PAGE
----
Tuesday, May 21, 2019 at 3:30pm
Immigrant Integration in a Time of Rising Inequality:
Lessons from California
Distinguished Professor of Sociology and
American Studies & Ethnicity
University of Southern California
This talk offers a picture of the changing nature of the immigrant population and immigrant integration policies in California. I will stress why “immigrant integration” has become a crucial new frame – and how it differs dramatically from traditional models of assimilation and responds more effectively to the shifting nature of the economy. I argue that California offers a perspective on what has gone on and what lies ahead for immigrant America; after all, the Golden State was the arrival point for roughly half of all the immigrants coming into the United States between 1970 and 1990, and was “Ground Zero” for deindustrialization, disequalization, and anti-immigrant fervor in the 1990s. I discuss the contemporary demographics realities and their intersection with economic trends, and discuss what’s next in research, policy, and organizing for both California and the nation.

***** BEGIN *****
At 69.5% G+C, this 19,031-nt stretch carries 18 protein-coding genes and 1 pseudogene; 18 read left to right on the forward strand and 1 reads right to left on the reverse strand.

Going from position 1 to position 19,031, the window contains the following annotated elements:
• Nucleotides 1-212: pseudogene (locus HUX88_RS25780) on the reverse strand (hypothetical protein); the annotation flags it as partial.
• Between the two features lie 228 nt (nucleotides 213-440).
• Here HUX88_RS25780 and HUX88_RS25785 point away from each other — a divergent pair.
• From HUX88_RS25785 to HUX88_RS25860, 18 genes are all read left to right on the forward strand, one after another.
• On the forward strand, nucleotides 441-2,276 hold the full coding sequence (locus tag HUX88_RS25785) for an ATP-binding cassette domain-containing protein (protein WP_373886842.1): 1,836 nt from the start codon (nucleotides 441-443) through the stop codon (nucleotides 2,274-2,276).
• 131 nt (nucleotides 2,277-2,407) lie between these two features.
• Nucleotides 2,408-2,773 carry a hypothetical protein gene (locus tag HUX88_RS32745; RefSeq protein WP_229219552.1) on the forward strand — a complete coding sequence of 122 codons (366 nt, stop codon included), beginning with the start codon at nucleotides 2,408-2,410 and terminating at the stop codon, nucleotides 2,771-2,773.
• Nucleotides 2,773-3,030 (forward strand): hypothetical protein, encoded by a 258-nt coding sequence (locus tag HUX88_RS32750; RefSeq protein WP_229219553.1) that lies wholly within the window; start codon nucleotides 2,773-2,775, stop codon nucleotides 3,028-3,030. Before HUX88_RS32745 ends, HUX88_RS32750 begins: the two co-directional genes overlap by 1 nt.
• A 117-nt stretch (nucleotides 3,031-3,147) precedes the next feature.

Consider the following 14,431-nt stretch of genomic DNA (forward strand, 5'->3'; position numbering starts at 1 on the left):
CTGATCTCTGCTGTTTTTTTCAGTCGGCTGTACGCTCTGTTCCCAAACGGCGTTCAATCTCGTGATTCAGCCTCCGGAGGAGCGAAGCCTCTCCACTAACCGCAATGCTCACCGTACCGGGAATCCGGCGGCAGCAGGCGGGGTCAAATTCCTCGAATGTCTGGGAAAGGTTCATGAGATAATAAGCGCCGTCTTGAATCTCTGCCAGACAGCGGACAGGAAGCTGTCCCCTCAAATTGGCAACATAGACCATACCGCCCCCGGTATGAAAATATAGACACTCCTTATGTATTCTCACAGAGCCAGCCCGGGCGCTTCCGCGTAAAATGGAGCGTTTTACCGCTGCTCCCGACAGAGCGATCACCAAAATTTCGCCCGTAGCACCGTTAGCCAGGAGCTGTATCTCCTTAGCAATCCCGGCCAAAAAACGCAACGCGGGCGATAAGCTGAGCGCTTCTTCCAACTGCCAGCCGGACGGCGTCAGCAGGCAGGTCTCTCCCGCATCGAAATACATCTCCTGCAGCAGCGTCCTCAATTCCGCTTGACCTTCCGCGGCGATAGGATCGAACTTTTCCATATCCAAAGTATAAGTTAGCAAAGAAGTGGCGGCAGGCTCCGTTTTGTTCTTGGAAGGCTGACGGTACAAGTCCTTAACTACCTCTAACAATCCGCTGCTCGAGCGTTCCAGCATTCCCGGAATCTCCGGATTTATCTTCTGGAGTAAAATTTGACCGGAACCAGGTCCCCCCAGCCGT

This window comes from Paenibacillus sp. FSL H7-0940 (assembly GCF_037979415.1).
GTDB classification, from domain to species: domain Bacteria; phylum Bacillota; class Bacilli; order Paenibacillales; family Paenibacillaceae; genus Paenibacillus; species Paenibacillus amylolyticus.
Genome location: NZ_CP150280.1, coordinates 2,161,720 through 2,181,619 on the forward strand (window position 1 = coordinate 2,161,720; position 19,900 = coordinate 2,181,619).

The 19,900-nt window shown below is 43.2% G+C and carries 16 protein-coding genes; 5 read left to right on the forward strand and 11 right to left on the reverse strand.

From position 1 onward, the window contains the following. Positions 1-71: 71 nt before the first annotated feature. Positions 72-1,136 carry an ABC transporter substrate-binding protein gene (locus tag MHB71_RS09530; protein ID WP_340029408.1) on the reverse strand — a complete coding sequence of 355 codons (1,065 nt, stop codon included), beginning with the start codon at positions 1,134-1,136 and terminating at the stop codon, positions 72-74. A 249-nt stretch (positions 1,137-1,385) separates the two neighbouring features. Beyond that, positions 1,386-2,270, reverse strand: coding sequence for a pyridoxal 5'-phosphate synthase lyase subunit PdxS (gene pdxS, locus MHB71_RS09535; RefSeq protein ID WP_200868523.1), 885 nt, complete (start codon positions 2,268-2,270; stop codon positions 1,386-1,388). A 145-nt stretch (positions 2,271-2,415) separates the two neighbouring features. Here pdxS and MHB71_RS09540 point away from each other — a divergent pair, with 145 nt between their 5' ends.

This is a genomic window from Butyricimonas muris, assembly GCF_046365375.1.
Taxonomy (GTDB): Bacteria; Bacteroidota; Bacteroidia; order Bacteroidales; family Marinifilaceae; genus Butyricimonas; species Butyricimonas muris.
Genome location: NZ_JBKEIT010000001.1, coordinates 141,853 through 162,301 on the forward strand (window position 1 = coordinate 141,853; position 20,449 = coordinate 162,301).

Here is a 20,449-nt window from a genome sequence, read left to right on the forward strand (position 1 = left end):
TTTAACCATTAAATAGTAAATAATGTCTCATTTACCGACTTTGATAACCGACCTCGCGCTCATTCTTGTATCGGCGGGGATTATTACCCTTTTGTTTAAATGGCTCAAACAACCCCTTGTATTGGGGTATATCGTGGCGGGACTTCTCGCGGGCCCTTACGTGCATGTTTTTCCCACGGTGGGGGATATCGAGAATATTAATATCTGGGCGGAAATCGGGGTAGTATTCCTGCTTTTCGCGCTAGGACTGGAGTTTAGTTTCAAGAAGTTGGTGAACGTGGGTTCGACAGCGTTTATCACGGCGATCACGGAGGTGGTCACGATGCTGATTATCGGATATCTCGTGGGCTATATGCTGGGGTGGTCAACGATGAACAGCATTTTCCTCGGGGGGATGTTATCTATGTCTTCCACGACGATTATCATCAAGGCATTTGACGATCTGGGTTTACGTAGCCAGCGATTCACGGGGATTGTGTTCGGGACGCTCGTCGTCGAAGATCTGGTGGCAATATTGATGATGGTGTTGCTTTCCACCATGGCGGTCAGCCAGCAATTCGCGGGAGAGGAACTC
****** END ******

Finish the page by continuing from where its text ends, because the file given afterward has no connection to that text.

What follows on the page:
Manuel Pastor is a Distinguished Professor of Sociology and American Studies & Ethnicity at the University of Southern California (USC). He currently directs the Program for Environmental and Regional Equity (PERE) and USC's Center for the Study of Immigrant Integration (CSII). Pastor holds an economics Ph.D. from the University of Massachusetts, Amherst, and is the inaugural holder of the Turpanjian Chair in Civil Society and ocial Change at USC.
Pastor’s research has generally focused on issues of the economic, environmental and social conditions facing lowincome, urban, and immigrant communities – and the social movements seeking to change those realities. His current research culminates in his latest book, State of Resistance: What California's Dizzying Descent and Remarkable Resurgence Means for America's Future. Pastor also co-edited the book, Unsettled Americans: Metropolitan Context and Civic Leadership for Immigrant Integration with John Mollenkopf (Cornell University Press 2016), which offers a comparative study and detailed analyses of immigrant incorporation efforts across seven different U.S. metro regions. He speaks widely on issues of demographic change, economic inequality, and community empowerment.
MultiCultural Center Theater